Hillsboro, OR — Lattice Semiconductor Corporation introduced its revolutionary new family of ispClock in-system programmable clock generator devices. The first devices in the ispClock5500 family, the 10-output ispClock5510 and 20-output ispClock5520, combine a high- performance clock generator with a flexible, Universal Fan-out Buffer. The on-chip clock generator can provide up to 5 clock frequencies ranging from 10MHz to 320MHz using a high-performance PLL and clock multiply and divide facilities. The Universal Fan-out Buffer can drive up to 20 clock nets using either single-ended or differential signaling, with individual output control for improved signal and timing integrity. The new devices provide an unprecedented level of performance and flexibility in support of high-performance clock network designs on electronic circuit boards. The new product family marks the first application of Lattice's programmable mixed signal technology to the clock integrated circuit market, estimated at $1 billion and projected to grow at a 20% annual rate over the next four years.
First Single-Chip Solution for Entire Clock Tree Design
Within the devices, seven 5-bit counters (input, feedback, and five output) provide fine granularity in output frequency selection. The high-performance Universal Fan-out Buffer has a maximum pin-to-pin skew of 50ps regardless of bank and frequency, while the maximum cycle-cycle (peak-peak) output jitter is less than 70ps. The output skew of each clock net can be further controlled in delay increments of 200ps (lead or lag) to compensate for differences in circuit board clock network trace length. In addition, both the reference input and the Universal Fan-out Buffers can support a wide variety of popular single-ended and differential logic standards (LVCMOS, LVTTL, HSTL, SSTL, LVDS, LVPECL) at a variety of voltage levels. The input termination and output impedance of each output can be individually tuned to match each trace impedance, resulting in clock nets with high signal integrity.
“Lattice is extending the benefits of integration, in-system programmability and superior performance to clock management,” said Stan Kopec, vice president of corporate marketing for Lattice Semiconductor. “Historically, clock networks were designed using multiple devices with limited functionality at various levels of the clock hierarchy. The new ispClock devices are the first products that conveniently and accurately solve the entire clock tree design problem with a single chip.”
A Comprehensive Improvement Over Traditional Clock Network Design
Clock networks are traditionally designed using simple components such as fan-out buffers, clock generators, delay lines, zero delay buffers and frequency synthesizers. Timing errors due to unequal PCB trace lengths are addressed by using trace length matching through serpentine trace layouts. Trace impedance mismatch is frequently mitigated by trial and error selection of series resistors.
In contrast, ispClock5500 devices compensate for timing errors due to different trace length clock nets through a programmable skew feature, match trace impedances with output impedances by programming each output characteristic, and reduce EMI by programming output switching speed or slew rate. This results in board space savings, improved signal integrity, a simpler clock net hierarchy, improved timing convergence and lower cost.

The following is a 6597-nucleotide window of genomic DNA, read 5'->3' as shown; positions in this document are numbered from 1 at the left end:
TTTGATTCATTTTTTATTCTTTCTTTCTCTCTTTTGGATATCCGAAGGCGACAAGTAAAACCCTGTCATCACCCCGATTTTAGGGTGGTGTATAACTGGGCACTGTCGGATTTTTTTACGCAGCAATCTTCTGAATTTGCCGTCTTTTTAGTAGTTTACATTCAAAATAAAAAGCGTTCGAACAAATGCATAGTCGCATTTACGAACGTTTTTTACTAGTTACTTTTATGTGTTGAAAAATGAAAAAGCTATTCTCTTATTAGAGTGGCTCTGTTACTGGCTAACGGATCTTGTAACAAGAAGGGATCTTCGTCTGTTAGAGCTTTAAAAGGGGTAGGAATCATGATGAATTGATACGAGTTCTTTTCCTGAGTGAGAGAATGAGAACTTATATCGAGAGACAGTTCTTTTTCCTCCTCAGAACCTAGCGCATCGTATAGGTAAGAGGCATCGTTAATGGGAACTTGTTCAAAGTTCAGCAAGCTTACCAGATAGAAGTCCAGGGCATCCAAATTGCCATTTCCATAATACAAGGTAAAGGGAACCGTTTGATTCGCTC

The ispClock5500 devices' ability to store up to four timing and output configurations and easily switch between them further extends their utility by supporting easy clock margining (operating a circuit board at higher than typical frequency to evaluate design robustness) and power management (conserving dynamic power consumption by “downshifting” to a more efficient, lower frequency when performance is less critical). In-system programmability via the on-chip boundary scan port helps debug complex timing problems and tune individual network timing for best performance.
PAC-Designer Version 3.0, Lattice's PC-based mixed signal design tool, provides simple and intuitive pull-down menus for configuring all programmable features of the ispClock5500 devices. In addition, utilities such as a Skew Editor, Frequency Calculator and Frequency Synthesis support easy configuration of various counters while operating the PLL in its optimal operating range. Design configurations can be downloaded quickly into ispClock5500 devices via the PC parallel port. This version of the software can be downloaded for free from www.latticesemi.com
Lattice Semiconductor Corporation designs, develops and markets the broadest range of Field Programmable Gate Arrays (FPGA), Field Programmable System Chips (FPSC) and high-performance ISP Programmable Logic Devices (PLD), including Complex Programmable Logic Devices (CPLD), Programmable Analog Chips (PAC), and Programmable Digital Interconnect (GDX). Lattice also offers industry leading SERDES products. Lattice is “Bringing the Best Together” with comprehensive solutions for today's system designs, delivering innovative programmable silicon products that embody leading-edge system expertise.
Lattice products are sold worldwide through an extensive network of independent sales representatives and distributors, primarily to OEM customers in the fields of communications, computing, computer peripherals, instrumentation, industrial controls and military systems. Company headquarters are located at 5555 NE Moore Court, Hillsboro, Oregon 97124-6421, USA; telephone 503-268-8000, fax 503-268-8037.